Turkish Cypriots celebrate

The North Cyprus Turkish Representative Office in Budapest has celebrated the 34th anniversary of the establishment of the Turkish Republic of Northern Cyprus. Selda Çimen, the Representative at the Budapest office, hosted a reception at the Hungarian Academy of Sciences on November 14

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Ms Çimen told the gathering that for Turkish Cypriot people, 15 November 1983 is a crucial milestone in their march to freedom. She said the Turkish Republic of Northern Cyprus was established on the basis of the right to self-determination, and “Today we have a fully-fledged democratic state where the rule of law prevails, all institutions are intact and the Parliament represents the will of the people.

“Apart from being a country for education with its internationally approved 15 universities and more than 90,000 students from all over the world, with its historical and natural attractions, Northern Cyprus is an attractive tourism destination,” Ms Çimen said.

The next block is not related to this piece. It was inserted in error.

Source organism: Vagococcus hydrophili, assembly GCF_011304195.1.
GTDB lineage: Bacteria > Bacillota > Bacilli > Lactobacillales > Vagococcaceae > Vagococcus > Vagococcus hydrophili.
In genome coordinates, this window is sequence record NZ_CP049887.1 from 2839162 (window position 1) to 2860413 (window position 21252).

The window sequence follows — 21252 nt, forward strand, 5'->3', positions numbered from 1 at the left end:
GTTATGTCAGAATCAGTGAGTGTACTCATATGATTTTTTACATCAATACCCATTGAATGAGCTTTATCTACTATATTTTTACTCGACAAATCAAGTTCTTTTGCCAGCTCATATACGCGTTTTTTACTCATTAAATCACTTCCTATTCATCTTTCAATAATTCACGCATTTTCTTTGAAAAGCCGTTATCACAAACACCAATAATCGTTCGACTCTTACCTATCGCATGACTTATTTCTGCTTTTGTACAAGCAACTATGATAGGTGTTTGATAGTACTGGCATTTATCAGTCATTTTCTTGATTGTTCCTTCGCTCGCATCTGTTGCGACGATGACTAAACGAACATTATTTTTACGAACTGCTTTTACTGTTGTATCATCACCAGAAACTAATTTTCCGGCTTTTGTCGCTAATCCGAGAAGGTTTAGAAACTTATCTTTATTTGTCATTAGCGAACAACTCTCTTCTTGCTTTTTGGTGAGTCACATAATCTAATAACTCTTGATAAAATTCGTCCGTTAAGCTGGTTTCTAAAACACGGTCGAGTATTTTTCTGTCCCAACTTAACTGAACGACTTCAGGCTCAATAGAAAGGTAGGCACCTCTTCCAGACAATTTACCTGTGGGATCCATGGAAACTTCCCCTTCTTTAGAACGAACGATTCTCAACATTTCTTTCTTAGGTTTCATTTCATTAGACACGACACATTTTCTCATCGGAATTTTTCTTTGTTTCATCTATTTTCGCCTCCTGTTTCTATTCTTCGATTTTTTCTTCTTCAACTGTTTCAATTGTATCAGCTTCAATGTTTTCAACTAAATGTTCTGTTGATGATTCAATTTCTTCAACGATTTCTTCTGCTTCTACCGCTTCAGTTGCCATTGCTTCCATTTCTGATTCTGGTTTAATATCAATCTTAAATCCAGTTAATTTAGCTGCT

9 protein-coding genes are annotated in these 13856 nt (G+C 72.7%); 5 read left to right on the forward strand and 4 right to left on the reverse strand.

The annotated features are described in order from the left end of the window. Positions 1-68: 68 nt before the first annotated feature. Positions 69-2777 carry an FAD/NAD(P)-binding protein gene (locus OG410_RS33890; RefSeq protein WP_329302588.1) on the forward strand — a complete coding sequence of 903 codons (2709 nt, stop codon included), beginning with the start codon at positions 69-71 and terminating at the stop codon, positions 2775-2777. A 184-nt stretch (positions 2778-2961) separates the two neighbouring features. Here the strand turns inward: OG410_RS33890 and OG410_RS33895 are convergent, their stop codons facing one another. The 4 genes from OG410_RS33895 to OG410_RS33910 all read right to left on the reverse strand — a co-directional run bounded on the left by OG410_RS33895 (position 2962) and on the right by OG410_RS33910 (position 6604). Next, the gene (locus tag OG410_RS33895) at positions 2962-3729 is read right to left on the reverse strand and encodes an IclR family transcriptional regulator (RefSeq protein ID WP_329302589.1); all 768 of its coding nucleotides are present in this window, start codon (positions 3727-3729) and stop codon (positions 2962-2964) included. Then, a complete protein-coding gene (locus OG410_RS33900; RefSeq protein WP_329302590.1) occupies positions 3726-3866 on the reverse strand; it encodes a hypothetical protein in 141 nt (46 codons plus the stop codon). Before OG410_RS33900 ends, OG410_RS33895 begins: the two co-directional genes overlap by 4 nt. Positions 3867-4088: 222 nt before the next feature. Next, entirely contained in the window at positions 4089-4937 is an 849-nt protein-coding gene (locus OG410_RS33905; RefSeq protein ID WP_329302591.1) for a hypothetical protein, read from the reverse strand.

The North Cyprus Representative Office had been active in Hungary since 2014. “We are grateful to the Hungarian government to host us here in this beautiful city of Budapest. We hope that our already existing friendly relations will be furthered in the fields of common interest.”

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Ms Çimen said she wanted to touch upon the efforts at finding a comprehensive settlement in Cyprus. “At the Conference on Cyprus in Crans Montana (in Switzerland in June this year) held with the participation of the guarantor states of Cyprus, despite the sincere efforts of the Turkish Cypriots and Turkey, the Greek Cypriots did not show the political will to resolve the Cyprus conflict on the basis of a bi-communal bi-zonal federation with political equality and a new partnership,” she asserted.

“Therefore, 50-year-long negotiations to resolve the Cyprus conflict through a comprehensive settlement under the current United Nations parameters once again ended without any result.

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“The failure of the negotiating process demonstrates that the Greek Cypriot side is not ready to enter into any partnership on the basis of power-sharing with the Turkish Cypriot side and puts into question whether a settlement based on the current parameters is possible.

“Geography naturally compels the two people of Cyprus, namely the Turkish Cypriots and the Greek Cypriots, to be good neighbours and to live side by side on the island. Now it is high time that we direct our efforts to finding new, realistic ways to promote mutual respect and peaceful coexistence as good neighbours. This is both or hope and responsibility to future generations.”